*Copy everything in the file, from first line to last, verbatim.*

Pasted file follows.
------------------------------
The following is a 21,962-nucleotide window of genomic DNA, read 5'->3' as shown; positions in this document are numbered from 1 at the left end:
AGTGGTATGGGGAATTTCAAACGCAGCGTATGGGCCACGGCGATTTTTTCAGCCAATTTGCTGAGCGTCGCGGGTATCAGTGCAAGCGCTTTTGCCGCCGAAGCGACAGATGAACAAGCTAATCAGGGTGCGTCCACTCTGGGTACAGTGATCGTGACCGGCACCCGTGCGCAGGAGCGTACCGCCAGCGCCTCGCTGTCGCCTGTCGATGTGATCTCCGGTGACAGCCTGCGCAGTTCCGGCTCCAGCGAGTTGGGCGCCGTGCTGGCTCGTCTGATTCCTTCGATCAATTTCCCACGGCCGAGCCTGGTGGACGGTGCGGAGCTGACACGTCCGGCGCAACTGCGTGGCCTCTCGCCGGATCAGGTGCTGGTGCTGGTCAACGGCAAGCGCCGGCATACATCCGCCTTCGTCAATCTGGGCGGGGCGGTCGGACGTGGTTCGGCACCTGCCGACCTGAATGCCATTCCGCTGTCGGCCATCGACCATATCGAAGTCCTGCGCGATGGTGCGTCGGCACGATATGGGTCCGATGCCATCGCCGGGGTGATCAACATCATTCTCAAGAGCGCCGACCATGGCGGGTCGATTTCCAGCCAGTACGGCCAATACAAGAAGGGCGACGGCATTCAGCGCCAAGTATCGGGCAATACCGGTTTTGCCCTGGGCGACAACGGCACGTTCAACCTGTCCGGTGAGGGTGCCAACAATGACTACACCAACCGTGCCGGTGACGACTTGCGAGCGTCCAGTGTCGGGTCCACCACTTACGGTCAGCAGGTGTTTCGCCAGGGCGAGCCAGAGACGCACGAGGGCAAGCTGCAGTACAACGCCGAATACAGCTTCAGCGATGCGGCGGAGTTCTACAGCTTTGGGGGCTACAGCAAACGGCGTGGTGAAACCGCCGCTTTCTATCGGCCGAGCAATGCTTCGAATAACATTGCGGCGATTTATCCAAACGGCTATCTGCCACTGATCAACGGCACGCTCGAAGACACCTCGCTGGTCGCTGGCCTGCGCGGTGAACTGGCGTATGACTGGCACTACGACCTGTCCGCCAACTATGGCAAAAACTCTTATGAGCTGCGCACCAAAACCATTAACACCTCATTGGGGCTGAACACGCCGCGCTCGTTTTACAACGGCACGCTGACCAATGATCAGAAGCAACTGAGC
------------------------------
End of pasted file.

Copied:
The following is a 21,962-nucleotide window of genomic DNA, read 5'->3' as shown; positions in this document are numbered from 1 at the left end:
AGTGGTATGGGGAATTTCAAACGCAGCGTATGGGCCACGGCGATTTTTTCAGCCAATTTGCTGAGCGTCGCGGGTATCAGTGCAAGCGCTTTTGCCGCCGAAGCGACAGATGAACAAGCTAATCAGGGTGCGTCCACTCTGGGTACAGTGATCGTGACCGGCACCCGTGCGCAGGAGCGTACCGCCAGCGCCTCGCTGTCGCCTGTCGATGTGATCTCCGGTGACAGCCTGCGCAGTTCCGGCTCCAGCGAGTTGGGCGCCGTGCTGGCTCGTCTGATTCCTTCGATCAATTTCCCACGGCCGAGCCTGGTGGACGGTGCGGAGCTGACACGTCCGGCGCAACTGCGTGGCCTCTCGCCGGATCAGGTGCTGGTGCTGGTCAACGGCAAGCGCCGGCATACATCCGCCTTCGTCAATCTGGGCGGGGCGGTCGGACGTGGTTCGGCACCTGCCGACCTGAATGCCATTCCGCTGTCGGCCATCGACCATATCGAAGTCCTGCGCGATGGTGCGTCGGCACGATATGGGTCCGATGCCATCGCCGGGGTGATCAACATCATTCTCAAGAGCGCCGACCATGGCGGGTCGATTTCCAGCCAGTACGGCCAATACAAGAAGGGCGACGGCATTCAGCGCCAAGTATCGGGCAATACCGGTTTTGCCCTGGGCGACAACGGCACGTTCAACCTGTCCGGTGAGGGTGCCAACAATGACTACACCAACCGTGCCGGTGACGACTTGCGAGCGTCCAGTGTCGGGTCCACCACTTACGGTCAGCAGGTGTTTCGCCAGGGCGAGCCAGAGACGCACGAGGGCAAGCTGCAGTACAACGCCGAATACAGCTTCAGCGATGCGGCGGAGTTCTACAGCTTTGGGGGCTACAGCAAACGGCGTGGTGAAACCGCCGCTTTCTATCGGCCGAGCAATGCTTCGAATAACATTGCGGCGATTTATCCAAACGGCTATCTGCCACTGATCAACGGCACGCTCGAAGACACCTCGCTGGTCGCTGGCCTGCGCGGTGAACTGGCGTATGACTGGCACTACGACCTGTCCGCCAACTATGGCAAAAACTCTTATGAGCTGCGCACCAAAACCATTAACACCTCATTGGGGCTGAACACGCCGCGCTCGTTTTACAACGGCACGCTGACCAATGATCAGAAGCAACTGAGC